And the Key Productivity Indicator should be "Do your children like you?"

    xx (and I define myself as a Snumpreneur)

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    1. Fantastic comment, thanks for posting :)

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  2. I am not a stay at home mom, and I hate the term, with a passion. Whenever I hear people say "My name is, and I'm a SAHM" first, it puts me on guard and makes me wonder, Oh, is she going to be THAT kind of mom who needs to be praised for every little thing and told that she's doing it better than those of us who are working and trying to raise our kids? I really enjoy the intelligent perspective that is offered by your blog.

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  3. I found your blog through a link to a vaccination post a friend put up on facebook. I just wanted to send you a note telling you I've loved your recent posts. I've also struggled with society's attitudes about the SAHM. I like the "At-Home Parent" term so much better.

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  4. I like "full-time caretaker." So much of taking care of kids goes beyond the home -- it's running around doing all kinds of chores and activities in and outside the home. I also like that "FTC" goes beyond just kids -- it could include, for example, those who take care of aging parents or a family member with a disability.

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  5. I don't believe the issue is the label itself, its what each of us hear when it is stated. I personally don't like caregiver as it makes me feel like one of the many LPNs that has been through our home to help with my special needs daughter. Since I am pretty sure we will never find a label that will represent what each of us sees our self as, maybe we should stick to the title we give ourselves and remember that when someone addresses themselves in the same manner we give them the one thing we all seek; respect. Acknowledgement for our contribution. Let each of us be proud of what we do and support each other.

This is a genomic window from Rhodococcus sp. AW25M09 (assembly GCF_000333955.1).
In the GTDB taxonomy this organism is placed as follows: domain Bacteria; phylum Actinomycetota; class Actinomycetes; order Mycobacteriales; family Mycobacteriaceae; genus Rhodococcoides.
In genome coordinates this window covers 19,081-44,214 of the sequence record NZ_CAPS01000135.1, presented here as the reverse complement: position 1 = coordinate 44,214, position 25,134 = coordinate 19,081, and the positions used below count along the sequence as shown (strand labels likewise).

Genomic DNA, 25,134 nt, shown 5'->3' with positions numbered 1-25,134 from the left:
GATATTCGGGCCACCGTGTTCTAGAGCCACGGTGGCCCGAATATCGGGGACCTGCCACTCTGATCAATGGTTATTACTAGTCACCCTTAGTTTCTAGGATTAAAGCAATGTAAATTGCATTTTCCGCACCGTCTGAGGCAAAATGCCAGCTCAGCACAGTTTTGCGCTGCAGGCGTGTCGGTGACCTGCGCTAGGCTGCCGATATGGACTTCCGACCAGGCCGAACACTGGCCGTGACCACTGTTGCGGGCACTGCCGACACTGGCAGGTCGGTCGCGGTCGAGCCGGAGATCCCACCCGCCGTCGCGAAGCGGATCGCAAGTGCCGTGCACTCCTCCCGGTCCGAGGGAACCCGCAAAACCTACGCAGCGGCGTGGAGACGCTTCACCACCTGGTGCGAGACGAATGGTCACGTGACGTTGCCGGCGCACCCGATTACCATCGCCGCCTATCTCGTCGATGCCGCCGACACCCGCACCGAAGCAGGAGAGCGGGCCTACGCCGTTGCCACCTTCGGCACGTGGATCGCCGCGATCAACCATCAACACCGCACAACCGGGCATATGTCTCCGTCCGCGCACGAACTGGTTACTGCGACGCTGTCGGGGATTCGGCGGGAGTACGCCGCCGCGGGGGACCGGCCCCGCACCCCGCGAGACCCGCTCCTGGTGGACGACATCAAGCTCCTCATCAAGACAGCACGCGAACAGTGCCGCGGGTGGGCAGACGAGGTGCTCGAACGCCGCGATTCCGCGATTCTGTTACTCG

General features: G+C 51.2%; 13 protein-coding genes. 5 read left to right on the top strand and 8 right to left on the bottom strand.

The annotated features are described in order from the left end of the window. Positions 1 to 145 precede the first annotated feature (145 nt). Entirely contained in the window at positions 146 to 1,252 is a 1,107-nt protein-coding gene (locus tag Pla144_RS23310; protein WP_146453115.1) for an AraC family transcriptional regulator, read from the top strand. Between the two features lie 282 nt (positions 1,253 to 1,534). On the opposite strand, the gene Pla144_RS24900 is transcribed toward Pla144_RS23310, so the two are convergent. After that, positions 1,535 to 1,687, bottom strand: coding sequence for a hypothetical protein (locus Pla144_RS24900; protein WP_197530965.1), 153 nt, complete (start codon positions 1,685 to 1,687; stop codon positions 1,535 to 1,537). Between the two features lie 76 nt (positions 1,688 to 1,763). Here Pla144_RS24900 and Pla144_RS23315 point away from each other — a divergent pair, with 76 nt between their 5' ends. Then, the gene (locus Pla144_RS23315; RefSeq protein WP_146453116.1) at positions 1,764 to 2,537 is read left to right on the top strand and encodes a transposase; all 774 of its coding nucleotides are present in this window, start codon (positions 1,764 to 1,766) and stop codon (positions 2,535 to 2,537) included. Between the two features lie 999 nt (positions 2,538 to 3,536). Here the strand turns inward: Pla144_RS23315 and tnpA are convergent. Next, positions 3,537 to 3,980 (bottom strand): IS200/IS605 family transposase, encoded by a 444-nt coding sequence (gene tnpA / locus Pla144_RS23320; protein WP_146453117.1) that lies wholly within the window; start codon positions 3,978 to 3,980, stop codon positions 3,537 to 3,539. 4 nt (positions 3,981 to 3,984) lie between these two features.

-mom of six, small business owner, girl scout leader, home school teacher, special needs crusader

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  6. Oh Yes! I like Full Time Care Taker so much better. Because despite the fact that I'm watching my child, I also have a career which I am balancing at the same time...and that shouldn't negate the fact that I'm with my son for all but 4 hours out of the working week (when I'm teaching), trying to help run a theatre company, running an etsy shop and usually working on a production in one way or another. SAHM totally sounds lazy. I wish there would be an easier way to explain I'm a busy mom and anything but lazy. great post Lisa!